4WD Not Working? Chevy Trailblazer Four-Wheel-Drive Problems
It's Winter, and the 4x4 isn't Working!
Chevy Trailblazer 4WD not working?
It all started with a 4WD drive switch and like many car repairs, snowballed from there. My husband was driving our 2005 Chevy Trailblazer, and when he went to change the switch into four-wheel drive, the switch wouldn’t budge. Instead, it broke off–through no fault of my husband I’m told–and the 4×4 service light popped on. Thus began our massive hunt for What’s wrong-with-the-Chevy-4WD 2013 (not to be confused with the-Chevy’s-brakes-are-still-squeaking-after-we-changed-pads-and-rotors 2012 fiasco). Is your Blazer’s 4WD not working? Keep reading.
Since the 4wd switch (which worked fine last year) seemed to be broken, and it was also relatively cheap to replace, that was our first move. $17 later, we found the switch wasn’t the problem. I thought that was way too easy. Even though it could turn without breaking off--a step-up from the previous one--the switch would simply blink when turned from 2wd to 4wd. When it stopped blinking 30 seconds later, the light would stay lit up on 2wd even though the switch was turned to 4wd. It was as if the rig was trying to go into 4wd mode, but couldn't make it work.
Upon further research with the help of Trailvoy.com (who knew there's a site dedicated to us), we found a guy who successfully reset his transfer case control module by pulling fuse #8 for 30 seconds, then placing it back in. But, he didn’t have the 4×4 service light on the dashboard. We tried it just for giggles: no dice.
After even further research, we found that many folks were finding success in getting their previously broken 4 wheel drive to work. We nodded our heads in agreement and excitement to find countless stories of others who shared our exact same issue. However, they were finding many different solutions: 4WD switch, fuse replacements, wire grounding problems, actuators/ encoders, Dorman vs AC Delco. This is where is where it becomes confusing! Also at this point, based on what others were forking over, we were saddened to realize that we might actually have to shell out substantial money to fix this problem.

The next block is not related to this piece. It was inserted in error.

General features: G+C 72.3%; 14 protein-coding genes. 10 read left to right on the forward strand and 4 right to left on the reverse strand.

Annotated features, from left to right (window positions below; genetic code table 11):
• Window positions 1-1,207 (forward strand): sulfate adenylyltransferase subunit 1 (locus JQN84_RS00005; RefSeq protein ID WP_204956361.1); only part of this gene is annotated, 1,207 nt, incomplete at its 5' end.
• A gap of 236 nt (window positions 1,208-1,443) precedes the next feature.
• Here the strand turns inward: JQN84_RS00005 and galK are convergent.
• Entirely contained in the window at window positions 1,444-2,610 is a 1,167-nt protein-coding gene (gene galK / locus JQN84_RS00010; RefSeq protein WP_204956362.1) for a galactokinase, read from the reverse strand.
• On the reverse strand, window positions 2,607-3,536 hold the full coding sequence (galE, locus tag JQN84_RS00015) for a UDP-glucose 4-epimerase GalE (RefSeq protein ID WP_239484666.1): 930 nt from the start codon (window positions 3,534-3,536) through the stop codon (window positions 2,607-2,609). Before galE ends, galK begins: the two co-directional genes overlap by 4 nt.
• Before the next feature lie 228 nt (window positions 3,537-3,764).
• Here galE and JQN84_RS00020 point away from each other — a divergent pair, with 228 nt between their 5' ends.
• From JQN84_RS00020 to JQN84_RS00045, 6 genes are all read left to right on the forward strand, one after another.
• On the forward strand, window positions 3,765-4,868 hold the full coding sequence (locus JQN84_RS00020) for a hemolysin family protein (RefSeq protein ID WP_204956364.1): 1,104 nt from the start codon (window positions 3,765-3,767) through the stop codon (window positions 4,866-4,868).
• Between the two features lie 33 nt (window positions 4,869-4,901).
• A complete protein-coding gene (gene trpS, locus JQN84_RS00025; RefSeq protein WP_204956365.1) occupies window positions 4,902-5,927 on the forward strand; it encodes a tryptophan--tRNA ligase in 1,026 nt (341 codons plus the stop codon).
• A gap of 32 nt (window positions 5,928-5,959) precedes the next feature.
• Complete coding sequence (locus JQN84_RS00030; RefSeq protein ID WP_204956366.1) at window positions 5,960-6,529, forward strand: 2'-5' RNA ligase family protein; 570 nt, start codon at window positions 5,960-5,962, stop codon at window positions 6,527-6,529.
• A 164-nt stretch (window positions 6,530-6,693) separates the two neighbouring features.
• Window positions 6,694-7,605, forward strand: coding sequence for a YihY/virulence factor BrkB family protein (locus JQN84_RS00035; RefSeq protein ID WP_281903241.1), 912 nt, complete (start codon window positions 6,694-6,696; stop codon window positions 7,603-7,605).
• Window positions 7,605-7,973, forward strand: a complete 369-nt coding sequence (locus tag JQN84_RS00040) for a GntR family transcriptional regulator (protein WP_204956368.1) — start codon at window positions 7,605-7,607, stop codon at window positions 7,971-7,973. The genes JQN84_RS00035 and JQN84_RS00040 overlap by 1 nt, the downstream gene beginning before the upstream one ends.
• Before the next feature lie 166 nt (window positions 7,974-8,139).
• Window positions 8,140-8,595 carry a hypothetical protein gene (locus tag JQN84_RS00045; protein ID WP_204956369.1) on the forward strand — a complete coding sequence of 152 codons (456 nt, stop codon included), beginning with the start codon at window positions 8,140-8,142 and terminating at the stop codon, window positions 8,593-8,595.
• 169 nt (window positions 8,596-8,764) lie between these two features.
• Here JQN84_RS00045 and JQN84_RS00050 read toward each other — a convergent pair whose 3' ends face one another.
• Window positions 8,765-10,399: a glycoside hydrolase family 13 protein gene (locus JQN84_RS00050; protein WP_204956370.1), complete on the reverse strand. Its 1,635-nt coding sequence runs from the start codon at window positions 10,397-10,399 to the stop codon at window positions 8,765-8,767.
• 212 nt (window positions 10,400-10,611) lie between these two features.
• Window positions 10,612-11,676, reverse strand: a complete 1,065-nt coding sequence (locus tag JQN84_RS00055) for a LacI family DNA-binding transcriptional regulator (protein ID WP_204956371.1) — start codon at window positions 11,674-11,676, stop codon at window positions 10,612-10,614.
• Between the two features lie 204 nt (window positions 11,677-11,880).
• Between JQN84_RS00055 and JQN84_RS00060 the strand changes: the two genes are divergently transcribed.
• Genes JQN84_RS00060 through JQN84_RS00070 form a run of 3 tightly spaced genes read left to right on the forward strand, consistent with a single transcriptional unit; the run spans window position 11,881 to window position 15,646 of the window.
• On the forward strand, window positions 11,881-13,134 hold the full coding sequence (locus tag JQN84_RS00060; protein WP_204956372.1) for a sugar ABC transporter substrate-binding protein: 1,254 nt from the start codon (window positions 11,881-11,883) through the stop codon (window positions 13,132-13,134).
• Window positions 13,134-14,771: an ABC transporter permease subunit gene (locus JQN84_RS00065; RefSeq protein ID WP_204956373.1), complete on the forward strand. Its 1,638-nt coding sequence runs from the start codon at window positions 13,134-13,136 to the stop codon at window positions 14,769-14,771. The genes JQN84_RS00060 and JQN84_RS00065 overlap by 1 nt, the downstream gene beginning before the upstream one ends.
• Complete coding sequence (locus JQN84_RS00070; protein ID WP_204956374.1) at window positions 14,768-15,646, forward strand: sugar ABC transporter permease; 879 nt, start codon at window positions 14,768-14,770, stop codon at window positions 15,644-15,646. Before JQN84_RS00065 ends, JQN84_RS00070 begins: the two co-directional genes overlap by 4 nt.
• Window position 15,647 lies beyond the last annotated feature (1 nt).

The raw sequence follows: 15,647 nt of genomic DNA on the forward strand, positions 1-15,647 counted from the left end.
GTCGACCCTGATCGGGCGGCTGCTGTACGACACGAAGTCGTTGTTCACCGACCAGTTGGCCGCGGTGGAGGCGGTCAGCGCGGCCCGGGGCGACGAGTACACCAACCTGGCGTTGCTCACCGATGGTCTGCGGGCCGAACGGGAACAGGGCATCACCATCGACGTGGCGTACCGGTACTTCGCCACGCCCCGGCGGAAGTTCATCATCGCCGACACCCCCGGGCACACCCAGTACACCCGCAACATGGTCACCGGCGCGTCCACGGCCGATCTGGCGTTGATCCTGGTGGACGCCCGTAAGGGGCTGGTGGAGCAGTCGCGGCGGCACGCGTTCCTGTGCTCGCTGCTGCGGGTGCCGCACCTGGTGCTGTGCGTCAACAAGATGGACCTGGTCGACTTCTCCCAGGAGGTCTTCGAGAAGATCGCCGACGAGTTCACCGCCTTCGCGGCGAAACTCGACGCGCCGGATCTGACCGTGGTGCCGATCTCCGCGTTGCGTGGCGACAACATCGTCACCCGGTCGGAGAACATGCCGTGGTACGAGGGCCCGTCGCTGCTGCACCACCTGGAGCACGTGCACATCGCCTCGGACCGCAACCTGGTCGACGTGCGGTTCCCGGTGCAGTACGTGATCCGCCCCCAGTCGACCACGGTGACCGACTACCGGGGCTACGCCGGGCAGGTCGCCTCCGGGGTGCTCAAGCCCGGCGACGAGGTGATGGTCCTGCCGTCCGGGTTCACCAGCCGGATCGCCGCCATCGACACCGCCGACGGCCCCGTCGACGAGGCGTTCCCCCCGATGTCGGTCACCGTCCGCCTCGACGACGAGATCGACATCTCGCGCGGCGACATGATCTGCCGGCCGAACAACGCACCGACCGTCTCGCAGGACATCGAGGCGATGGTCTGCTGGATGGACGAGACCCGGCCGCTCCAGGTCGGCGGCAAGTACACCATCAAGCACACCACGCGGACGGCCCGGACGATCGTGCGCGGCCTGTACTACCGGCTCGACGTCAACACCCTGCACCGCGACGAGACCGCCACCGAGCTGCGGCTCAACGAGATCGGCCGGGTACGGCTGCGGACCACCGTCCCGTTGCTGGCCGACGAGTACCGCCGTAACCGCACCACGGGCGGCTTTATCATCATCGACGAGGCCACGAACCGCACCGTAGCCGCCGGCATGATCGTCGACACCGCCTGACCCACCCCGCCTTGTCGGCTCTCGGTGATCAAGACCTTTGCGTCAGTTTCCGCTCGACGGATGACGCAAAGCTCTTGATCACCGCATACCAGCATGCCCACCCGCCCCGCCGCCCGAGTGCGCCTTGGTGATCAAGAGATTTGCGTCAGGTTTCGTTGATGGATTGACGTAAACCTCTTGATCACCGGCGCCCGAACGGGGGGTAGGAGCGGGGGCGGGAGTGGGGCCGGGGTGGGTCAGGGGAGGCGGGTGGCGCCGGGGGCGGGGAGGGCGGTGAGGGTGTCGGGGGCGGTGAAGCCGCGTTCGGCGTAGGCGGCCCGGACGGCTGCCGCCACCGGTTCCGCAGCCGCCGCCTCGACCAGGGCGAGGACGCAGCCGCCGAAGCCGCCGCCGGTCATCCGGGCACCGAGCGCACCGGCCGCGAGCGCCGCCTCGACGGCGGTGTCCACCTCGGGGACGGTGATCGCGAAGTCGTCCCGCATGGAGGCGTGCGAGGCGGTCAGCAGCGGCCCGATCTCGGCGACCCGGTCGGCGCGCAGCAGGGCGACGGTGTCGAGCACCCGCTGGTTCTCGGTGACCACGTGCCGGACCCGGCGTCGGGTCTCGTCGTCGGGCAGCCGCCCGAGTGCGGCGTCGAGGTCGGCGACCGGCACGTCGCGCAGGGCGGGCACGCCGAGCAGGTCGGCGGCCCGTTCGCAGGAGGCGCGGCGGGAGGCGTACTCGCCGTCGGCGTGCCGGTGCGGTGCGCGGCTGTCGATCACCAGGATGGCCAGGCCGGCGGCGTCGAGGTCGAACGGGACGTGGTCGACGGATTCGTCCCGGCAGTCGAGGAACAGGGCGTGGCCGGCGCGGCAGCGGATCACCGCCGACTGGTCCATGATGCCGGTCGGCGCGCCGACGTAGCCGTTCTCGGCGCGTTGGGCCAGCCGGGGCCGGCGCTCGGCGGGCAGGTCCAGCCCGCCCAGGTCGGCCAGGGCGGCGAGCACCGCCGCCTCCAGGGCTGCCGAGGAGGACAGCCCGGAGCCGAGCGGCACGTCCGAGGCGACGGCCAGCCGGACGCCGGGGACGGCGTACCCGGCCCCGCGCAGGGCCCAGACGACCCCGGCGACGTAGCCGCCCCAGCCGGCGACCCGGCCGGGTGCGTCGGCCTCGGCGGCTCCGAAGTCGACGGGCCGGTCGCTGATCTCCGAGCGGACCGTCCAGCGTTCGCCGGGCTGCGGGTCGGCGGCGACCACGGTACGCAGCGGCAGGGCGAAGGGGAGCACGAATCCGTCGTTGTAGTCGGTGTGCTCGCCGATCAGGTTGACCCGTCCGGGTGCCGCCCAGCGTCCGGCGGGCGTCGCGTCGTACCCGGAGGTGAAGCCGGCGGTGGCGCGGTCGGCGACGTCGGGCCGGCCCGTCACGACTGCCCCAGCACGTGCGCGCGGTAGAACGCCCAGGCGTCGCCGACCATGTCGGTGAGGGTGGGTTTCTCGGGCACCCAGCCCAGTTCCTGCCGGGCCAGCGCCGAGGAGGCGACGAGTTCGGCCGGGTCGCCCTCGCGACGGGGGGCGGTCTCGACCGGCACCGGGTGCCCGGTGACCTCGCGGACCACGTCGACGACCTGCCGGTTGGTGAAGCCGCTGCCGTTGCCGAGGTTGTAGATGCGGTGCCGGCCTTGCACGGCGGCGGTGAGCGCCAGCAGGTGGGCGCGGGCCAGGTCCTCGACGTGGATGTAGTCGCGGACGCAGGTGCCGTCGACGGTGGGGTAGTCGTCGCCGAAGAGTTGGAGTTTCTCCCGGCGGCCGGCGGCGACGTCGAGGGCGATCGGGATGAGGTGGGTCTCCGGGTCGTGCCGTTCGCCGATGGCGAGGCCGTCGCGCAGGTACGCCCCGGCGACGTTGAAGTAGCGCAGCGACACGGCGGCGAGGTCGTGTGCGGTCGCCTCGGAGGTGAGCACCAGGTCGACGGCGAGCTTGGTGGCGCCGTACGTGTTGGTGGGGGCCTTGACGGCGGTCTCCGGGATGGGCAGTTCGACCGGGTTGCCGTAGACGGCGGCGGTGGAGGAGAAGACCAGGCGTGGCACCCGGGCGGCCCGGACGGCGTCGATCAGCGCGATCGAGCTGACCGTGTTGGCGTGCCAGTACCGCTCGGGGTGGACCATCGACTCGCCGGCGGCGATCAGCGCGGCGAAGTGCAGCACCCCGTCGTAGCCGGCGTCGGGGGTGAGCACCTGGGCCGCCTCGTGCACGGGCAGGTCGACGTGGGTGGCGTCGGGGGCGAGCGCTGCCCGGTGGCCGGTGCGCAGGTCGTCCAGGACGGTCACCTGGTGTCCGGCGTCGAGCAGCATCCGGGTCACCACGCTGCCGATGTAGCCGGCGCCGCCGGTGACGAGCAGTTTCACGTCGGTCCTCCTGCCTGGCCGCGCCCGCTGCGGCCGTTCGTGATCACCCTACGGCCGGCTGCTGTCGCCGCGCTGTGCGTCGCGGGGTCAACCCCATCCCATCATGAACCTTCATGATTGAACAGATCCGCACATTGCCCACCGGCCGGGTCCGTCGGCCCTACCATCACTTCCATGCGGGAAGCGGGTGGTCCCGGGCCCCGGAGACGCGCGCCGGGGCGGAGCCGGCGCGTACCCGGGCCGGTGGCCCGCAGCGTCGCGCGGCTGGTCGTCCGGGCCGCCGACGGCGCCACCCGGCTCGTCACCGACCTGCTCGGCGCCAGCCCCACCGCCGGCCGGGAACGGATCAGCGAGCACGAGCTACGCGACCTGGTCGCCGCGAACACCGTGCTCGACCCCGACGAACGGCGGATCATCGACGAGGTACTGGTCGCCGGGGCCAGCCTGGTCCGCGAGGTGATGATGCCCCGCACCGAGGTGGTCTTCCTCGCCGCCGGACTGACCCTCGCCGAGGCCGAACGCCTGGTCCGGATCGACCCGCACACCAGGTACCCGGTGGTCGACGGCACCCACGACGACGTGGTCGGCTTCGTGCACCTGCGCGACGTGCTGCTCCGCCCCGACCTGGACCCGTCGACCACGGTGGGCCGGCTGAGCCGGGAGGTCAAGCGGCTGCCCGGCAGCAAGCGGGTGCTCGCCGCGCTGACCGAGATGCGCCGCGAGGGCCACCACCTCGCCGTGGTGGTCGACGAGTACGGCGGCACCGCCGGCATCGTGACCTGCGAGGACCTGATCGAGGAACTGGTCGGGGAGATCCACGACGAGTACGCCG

4WD Still Not Working…
Being the adventurous DIYers we are, we found a Dorman actuator on eBay that would fit and patted ourselves on the back for only having to pay around $100 to fix this potentially pricey problem. NOPE. After that didn’t work (thank goodness for “returns accepted” policies on eBay, although we did pay for shipping here and back), we called Aamco. I told the guy my problem and symptoms, and he immediately guessed it would be an actuator problem. He invited us to bring it in and let them take a look…for $180. Just. To. Look. Needless to say, we went back to FREE researching on internet forums.
Upon even further research, we found that the words “actuator” and “encoder” were used interchangeably on many websites, and wondered if maybe we were buying an actuator when we should’ve been buying an encoder. We once again patted our savvy selves on the back and bought a $150 Dorman encoder motor on Rock Auto. NOPE! Not only did it not work, but the rig didn’t even recognize it at all–none of the switch’s lights would light up. Maybe there were other reasons for this happening, but at this point, we didn’t care any more. I was ready to give up and simply not drive the wintery roads, lest this be me:
Oh Shoot, Oh Shoot, Oh Shoot...
Luckily, I had one final trick up my sleeve--dear old Dad. He and his mechanic buddy took a look. He said he had seen aftermarket encoder motors fail to work, and that an original AC Delco actuator might still do the trick. Come to think of it, I did see that written in a forum somewhere at some point, but it was the most expensive option, of course (with the exception of a visit to the "stealership").
The Thrilling Conclusion to our 4WD Problem
ACDelco GM Original Equipment Transfer Case Four Wheel Drive Actuator with Encoder Motor
We bought our final part, this ACDelco GM Original Equipment Transfer Case Four Wheel Drive Actuator with Encoder Motor for a little over $200 on Amazon, and found a short video (below) on youtube about how to install it. We collectively held our breath after we popped it in and turned the switch. I'll never forget the satisfying clunk of the motor shifting as it should. Sure enough, the ACDelco acuator with encoder motor did the trick. No more service light, no more non-moving switch mode light, and no more images of this mama sliding all over the road. We can hear the rig shifting when we turn the switch...and what a glorious sound it is!
Now, if we can only figure out why the driver's side headlight keeps burning out every few months...
This article is accurate and true to the best of the author’s knowledge. Content is for informational or entertainment purposes only and does not substitute for personal counsel or professional advice in business, financial, legal, or technical matters.